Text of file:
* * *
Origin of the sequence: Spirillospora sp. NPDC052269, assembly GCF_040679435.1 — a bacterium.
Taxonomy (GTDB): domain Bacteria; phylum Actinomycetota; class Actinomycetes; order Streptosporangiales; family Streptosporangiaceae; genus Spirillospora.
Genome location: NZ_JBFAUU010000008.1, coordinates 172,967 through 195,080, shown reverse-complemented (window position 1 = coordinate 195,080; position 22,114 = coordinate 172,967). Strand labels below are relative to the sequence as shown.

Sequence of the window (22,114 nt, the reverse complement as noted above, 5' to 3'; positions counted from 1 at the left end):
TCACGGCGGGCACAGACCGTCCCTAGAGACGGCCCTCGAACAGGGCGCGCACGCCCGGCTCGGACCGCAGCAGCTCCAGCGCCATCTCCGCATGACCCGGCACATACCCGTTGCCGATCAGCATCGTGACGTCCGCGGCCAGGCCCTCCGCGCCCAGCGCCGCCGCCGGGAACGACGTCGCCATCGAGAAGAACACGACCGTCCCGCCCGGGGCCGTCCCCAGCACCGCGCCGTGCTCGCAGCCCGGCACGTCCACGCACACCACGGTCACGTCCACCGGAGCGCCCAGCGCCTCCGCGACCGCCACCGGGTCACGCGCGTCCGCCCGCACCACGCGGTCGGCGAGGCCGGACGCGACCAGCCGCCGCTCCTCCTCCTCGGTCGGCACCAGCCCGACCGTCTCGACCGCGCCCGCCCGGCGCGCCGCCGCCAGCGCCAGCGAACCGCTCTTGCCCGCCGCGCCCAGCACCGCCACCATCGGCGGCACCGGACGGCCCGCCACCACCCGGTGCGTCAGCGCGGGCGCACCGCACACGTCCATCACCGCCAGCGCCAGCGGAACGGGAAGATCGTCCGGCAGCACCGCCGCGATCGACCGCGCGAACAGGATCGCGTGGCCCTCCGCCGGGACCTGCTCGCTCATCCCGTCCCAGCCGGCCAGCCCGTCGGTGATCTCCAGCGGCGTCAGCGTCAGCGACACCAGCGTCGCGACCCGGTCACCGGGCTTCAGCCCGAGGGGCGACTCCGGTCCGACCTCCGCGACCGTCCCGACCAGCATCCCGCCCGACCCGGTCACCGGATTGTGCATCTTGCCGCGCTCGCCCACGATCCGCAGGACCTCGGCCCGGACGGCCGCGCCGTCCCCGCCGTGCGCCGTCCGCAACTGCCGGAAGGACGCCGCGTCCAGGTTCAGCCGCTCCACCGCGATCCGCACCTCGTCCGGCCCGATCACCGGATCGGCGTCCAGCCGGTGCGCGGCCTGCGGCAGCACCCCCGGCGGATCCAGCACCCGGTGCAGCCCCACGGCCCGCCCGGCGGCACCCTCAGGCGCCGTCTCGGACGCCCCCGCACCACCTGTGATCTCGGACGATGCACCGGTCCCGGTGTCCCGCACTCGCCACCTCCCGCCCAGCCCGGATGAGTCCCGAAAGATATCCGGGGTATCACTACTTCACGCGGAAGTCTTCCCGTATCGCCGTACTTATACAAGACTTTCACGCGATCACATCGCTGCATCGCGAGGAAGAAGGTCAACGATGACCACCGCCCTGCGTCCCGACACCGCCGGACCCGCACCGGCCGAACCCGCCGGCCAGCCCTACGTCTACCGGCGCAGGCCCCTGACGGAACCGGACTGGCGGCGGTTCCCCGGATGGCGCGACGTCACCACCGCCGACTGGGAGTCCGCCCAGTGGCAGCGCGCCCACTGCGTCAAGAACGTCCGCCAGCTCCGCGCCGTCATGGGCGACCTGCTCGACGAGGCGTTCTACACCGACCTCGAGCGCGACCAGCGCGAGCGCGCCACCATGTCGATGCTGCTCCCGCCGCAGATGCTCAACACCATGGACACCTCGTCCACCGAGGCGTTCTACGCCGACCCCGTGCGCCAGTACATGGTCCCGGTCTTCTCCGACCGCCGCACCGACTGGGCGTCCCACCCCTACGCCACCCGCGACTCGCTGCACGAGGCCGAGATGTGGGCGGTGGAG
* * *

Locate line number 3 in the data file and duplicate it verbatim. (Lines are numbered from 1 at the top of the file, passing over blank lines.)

Genome location: NZ_JBFAUU010000008.1, coordinates 172,967 through 195,080, shown reverse-complemented (window position 1 = coordinate 195,080; position 22,114 = coordinate 172,967). Strand labels below are relative to the sequence as shown.